Russian President Rings in the New Year

President Dmitry Medvedev assured Russians on New Year's Eve that the government would help them cope with whatever difficulties they face in 2009 as the country suffers in the global economic storm.

Medvedev's prerecorded address was first televised as the clock struck midnight in Russia's far eastern corner. It was being shown repeatedly across the country as the New Year arrived in each of Russia's 11 time zones.

The president acknowledged that Russia had gone through trying times in 2008, when the global financial crisis hit the country hard, but he said Russians had shown "confidence and dignity" in dealing with the challenges.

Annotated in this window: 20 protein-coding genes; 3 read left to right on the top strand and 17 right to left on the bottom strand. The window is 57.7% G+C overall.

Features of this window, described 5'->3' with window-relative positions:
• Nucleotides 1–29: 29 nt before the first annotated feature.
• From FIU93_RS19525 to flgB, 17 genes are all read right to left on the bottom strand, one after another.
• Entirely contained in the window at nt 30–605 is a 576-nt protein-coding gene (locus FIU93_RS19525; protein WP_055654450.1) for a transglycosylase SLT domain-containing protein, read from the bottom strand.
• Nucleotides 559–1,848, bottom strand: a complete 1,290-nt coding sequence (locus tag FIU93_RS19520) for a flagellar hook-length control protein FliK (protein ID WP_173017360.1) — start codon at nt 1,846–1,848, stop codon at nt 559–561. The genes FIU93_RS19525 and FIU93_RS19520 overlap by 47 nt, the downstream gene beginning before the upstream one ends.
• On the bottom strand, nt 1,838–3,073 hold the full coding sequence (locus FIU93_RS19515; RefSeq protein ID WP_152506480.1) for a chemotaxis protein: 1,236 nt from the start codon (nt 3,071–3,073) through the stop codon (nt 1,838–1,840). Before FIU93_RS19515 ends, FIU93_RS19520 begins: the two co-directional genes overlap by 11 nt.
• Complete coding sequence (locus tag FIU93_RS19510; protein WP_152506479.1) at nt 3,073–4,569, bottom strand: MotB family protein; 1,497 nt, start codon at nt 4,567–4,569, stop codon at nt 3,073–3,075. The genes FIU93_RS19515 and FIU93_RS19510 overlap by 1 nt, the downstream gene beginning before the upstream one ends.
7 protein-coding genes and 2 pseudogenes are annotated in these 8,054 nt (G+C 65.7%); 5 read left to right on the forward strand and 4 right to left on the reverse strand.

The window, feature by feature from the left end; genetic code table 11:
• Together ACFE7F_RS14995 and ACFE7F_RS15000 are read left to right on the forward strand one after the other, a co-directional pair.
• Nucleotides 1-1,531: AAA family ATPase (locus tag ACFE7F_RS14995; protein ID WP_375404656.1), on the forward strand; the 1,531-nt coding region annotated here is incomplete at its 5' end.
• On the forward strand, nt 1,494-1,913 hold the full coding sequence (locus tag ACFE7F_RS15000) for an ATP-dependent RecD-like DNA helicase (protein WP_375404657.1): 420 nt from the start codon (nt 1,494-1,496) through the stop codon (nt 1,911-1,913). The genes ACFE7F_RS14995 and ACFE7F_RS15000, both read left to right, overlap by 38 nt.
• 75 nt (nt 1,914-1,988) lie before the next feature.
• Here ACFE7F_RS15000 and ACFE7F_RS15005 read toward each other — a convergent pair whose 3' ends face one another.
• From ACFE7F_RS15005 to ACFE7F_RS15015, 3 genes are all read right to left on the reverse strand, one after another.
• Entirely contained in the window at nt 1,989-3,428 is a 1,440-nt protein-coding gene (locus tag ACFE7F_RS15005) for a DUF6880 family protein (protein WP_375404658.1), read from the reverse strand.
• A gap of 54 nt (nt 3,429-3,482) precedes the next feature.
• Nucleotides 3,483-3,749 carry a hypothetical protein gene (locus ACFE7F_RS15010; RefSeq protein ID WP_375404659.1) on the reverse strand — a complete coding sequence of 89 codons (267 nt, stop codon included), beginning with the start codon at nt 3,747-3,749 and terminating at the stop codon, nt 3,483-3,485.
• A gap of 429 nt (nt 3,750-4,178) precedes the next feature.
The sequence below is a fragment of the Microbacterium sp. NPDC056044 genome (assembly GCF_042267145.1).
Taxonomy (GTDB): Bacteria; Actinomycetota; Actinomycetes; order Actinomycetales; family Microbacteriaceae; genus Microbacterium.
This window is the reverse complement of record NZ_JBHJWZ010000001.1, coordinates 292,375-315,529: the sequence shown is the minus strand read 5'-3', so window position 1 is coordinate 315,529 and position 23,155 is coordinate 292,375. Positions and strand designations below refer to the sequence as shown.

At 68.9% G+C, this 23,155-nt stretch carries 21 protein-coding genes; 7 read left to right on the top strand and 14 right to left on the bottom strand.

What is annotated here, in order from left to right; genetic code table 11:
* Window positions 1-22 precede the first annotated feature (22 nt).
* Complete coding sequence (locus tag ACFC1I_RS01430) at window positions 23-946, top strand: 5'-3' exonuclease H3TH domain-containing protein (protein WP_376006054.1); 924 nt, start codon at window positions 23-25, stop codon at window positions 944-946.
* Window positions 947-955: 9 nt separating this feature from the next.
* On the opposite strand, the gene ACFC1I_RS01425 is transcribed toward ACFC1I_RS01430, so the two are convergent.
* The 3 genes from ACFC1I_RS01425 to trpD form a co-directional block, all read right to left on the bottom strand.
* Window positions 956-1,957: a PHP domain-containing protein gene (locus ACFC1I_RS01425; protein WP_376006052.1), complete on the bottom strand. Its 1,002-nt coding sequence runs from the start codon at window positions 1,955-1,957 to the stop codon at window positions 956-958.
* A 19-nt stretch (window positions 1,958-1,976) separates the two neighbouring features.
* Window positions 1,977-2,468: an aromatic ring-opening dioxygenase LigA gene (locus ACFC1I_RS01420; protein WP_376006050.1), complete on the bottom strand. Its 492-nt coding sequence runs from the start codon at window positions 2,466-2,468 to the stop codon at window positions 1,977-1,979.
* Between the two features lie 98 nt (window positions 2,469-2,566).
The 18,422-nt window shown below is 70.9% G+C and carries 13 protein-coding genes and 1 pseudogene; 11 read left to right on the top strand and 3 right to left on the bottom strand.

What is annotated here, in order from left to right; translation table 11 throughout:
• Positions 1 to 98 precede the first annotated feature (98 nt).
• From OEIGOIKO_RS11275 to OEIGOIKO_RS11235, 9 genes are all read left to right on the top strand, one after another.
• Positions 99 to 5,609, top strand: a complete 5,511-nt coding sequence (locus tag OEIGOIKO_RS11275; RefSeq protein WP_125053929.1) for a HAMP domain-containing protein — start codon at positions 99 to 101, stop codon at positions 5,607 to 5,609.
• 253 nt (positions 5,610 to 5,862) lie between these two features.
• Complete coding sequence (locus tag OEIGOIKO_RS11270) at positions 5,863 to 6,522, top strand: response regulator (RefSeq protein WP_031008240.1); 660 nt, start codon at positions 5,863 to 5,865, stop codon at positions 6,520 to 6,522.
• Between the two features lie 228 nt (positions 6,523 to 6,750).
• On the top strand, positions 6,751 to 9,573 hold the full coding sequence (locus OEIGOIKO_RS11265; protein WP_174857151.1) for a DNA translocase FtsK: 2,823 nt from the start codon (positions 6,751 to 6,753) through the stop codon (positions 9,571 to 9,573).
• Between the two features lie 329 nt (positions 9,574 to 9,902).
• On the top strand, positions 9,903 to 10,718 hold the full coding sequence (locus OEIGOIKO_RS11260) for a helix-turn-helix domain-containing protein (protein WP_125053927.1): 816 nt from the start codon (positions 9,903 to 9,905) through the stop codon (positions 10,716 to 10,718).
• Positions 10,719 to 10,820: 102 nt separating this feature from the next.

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Medvedev, standing on a bridge over the Moscow River with the Kremlin lit up in the night sky behind him, warned his countrymen that the coming year would not be easy but said the government would be there to protect them.

"I am sure that no matter what difficulties we face, we will cope with them," he said. "And the government will do everything necessary to achieve this."

The president's address is part of the holiday tradition in Russia, where New Year's Eve is the most important holiday of the year. Most families sit down at the table as the president begins to speak, and his speech is timed to finish as the clock strikes midnight.